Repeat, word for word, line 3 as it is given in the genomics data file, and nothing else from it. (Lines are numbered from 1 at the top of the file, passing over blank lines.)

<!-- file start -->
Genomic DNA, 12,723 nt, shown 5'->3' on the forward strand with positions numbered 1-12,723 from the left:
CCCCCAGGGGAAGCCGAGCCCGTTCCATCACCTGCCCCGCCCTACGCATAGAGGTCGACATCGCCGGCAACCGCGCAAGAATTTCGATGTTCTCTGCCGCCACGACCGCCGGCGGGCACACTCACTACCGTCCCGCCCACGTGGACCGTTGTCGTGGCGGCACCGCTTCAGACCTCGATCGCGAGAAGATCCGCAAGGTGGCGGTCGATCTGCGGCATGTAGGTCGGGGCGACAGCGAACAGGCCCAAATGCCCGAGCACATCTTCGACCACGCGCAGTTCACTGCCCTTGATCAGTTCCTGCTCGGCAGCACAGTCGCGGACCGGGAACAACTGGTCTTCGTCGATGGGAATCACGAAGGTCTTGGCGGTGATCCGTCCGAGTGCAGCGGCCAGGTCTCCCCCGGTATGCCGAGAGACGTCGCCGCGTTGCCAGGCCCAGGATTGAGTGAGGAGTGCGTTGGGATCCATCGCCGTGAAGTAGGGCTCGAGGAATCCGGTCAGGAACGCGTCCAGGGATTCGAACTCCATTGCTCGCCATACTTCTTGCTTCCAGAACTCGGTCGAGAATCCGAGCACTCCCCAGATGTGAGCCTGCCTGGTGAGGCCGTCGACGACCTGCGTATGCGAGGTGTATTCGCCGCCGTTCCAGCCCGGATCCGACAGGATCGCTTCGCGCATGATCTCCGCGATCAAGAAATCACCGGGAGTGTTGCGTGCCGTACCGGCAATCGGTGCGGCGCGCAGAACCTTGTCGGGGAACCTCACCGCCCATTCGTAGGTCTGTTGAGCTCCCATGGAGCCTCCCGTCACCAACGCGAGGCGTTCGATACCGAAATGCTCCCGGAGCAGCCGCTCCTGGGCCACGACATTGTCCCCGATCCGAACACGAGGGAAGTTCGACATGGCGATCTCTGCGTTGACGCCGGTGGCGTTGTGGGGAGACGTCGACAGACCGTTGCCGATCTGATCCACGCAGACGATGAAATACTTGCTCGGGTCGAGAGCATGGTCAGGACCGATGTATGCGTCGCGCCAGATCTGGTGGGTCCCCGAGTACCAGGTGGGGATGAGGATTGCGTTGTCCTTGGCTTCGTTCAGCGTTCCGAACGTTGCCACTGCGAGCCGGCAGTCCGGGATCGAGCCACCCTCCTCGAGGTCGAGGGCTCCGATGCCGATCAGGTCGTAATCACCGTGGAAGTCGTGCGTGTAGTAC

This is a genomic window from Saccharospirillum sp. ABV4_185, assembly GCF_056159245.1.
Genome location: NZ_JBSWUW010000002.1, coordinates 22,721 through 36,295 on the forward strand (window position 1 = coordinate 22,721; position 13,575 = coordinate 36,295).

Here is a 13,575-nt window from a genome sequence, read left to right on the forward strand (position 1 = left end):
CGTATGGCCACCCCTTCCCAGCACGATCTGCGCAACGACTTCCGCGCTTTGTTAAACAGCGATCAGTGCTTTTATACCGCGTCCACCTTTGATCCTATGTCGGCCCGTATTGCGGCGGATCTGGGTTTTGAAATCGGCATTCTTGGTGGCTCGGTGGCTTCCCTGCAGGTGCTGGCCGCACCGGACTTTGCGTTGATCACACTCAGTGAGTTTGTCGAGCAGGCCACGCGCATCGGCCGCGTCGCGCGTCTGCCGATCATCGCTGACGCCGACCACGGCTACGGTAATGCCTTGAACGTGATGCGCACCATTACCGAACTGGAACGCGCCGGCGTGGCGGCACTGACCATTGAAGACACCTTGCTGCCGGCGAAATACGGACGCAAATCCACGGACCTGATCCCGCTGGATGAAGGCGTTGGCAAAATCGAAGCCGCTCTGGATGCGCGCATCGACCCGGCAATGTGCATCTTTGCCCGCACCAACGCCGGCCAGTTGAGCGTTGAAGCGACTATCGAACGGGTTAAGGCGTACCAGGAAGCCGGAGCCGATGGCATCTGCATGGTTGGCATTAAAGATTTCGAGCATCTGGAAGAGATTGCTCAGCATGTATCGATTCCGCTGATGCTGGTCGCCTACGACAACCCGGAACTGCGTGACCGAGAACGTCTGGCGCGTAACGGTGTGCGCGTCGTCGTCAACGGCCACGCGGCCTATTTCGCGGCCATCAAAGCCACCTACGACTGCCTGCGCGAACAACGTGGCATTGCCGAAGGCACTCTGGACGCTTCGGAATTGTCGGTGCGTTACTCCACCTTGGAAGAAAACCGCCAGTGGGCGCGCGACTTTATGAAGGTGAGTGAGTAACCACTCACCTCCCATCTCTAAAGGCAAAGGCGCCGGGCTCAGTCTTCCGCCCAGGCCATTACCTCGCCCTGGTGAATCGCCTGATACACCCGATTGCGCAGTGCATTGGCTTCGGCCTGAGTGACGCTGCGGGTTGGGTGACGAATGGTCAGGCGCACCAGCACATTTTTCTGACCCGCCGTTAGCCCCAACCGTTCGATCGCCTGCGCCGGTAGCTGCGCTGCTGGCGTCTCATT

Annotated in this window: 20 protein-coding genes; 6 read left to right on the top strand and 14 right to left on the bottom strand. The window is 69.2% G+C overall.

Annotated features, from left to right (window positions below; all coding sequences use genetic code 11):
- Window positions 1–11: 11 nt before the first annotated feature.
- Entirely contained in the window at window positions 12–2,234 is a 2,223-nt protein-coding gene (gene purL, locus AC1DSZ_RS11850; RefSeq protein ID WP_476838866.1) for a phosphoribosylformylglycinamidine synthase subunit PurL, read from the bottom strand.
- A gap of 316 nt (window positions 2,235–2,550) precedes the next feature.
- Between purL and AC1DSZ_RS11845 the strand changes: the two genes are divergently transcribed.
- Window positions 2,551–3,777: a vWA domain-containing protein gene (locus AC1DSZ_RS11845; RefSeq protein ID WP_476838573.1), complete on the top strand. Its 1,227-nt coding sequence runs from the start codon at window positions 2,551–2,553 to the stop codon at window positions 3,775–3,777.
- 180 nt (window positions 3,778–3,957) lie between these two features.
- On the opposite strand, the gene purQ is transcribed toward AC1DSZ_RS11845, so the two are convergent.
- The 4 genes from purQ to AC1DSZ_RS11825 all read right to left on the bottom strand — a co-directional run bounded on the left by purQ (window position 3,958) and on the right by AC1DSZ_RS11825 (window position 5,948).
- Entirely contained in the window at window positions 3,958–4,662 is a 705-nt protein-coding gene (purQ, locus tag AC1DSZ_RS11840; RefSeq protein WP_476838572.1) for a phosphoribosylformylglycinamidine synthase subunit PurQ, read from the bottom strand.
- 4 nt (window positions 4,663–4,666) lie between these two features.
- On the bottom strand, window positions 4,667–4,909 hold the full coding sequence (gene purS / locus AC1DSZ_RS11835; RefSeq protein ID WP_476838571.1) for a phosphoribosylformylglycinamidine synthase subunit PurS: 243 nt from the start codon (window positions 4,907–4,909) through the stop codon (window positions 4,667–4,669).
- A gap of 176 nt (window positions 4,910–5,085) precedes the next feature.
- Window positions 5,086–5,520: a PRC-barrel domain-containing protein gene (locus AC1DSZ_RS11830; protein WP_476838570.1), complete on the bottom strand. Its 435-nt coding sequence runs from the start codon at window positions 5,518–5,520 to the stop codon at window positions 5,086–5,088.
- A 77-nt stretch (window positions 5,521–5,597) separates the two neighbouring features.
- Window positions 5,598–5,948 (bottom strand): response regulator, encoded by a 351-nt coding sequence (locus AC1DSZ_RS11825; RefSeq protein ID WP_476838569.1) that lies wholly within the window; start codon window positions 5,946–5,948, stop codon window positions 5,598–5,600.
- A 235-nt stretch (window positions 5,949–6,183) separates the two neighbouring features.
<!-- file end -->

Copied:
This is a genomic window from Saccharospirillum sp. ABV4_185, assembly GCF_056159245.1.